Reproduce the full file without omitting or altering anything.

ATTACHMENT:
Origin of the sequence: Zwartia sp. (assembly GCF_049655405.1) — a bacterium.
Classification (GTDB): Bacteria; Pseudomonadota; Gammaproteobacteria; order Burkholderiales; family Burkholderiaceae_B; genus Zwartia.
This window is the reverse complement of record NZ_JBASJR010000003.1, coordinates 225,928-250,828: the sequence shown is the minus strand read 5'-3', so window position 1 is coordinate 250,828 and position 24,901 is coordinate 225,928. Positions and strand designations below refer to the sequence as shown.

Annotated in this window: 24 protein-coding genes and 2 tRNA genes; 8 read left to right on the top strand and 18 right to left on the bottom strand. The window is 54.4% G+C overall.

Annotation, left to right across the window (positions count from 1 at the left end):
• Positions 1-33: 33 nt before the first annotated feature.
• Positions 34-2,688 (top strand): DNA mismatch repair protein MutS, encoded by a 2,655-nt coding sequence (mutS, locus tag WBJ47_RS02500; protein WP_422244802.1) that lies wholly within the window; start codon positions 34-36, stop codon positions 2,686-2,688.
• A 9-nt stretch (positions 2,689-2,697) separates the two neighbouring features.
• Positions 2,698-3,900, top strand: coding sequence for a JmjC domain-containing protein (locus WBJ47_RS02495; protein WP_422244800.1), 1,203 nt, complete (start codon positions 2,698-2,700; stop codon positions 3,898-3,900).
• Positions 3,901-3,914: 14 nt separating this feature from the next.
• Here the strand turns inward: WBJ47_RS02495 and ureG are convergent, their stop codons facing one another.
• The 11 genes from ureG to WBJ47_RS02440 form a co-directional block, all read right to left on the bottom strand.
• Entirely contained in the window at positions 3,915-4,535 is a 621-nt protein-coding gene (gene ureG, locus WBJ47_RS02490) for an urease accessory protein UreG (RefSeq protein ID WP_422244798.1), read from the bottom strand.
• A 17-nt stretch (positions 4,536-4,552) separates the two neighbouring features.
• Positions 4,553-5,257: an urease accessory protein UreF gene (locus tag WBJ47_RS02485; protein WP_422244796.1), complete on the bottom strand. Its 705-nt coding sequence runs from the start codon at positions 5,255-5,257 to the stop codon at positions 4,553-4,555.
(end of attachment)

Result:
Origin of the sequence: Zwartia sp. (assembly GCF_049655405.1) — a bacterium.
Classification (GTDB): Bacteria; Pseudomonadota; Gammaproteobacteria; order Burkholderiales; family Burkholderiaceae_B; genus Zwartia.
This window is the reverse complement of record NZ_JBASJR010000003.1, coordinates 225,928-250,828: the sequence shown is the minus strand read 5'-3', so window position 1 is coordinate 250,828 and position 24,901 is coordinate 225,928. Positions and strand designations below refer to the sequence as shown.

Annotated in this window: 24 protein-coding genes and 2 tRNA genes; 8 read left to right on the top strand and 18 right to left on the bottom strand. The window is 54.4% G+C overall.

Annotation, left to right across the window (positions count from 1 at the left end):
• Positions 1-33: 33 nt before the first annotated feature.
• Positions 34-2,688 (top strand): DNA mismatch repair protein MutS, encoded by a 2,655-nt coding sequence (mutS, locus tag WBJ47_RS02500; protein WP_422244802.1) that lies wholly within the window; start codon positions 34-36, stop codon positions 2,686-2,688.
• A 9-nt stretch (positions 2,689-2,697) separates the two neighbouring features.
• Positions 2,698-3,900, top strand: coding sequence for a JmjC domain-containing protein (locus WBJ47_RS02495; protein WP_422244800.1), 1,203 nt, complete (start codon positions 2,698-2,700; stop codon positions 3,898-3,900).
• Positions 3,901-3,914: 14 nt separating this feature from the next.
• Here the strand turns inward: WBJ47_RS02495 and ureG are convergent, their stop codons facing one another.
• The 11 genes from ureG to WBJ47_RS02440 form a co-directional block, all read right to left on the bottom strand.
• Entirely contained in the window at positions 3,915-4,535 is a 621-nt protein-coding gene (gene ureG, locus WBJ47_RS02490) for an urease accessory protein UreG (RefSeq protein ID WP_422244798.1), read from the bottom strand.
• A 17-nt stretch (positions 4,536-4,552) separates the two neighbouring features.
• Positions 4,553-5,257: an urease accessory protein UreF gene (locus tag WBJ47_RS02485; protein WP_422244796.1), complete on the bottom strand. Its 705-nt coding sequence runs from the start codon at positions 5,255-5,257 to the stop codon at positions 4,553-4,555.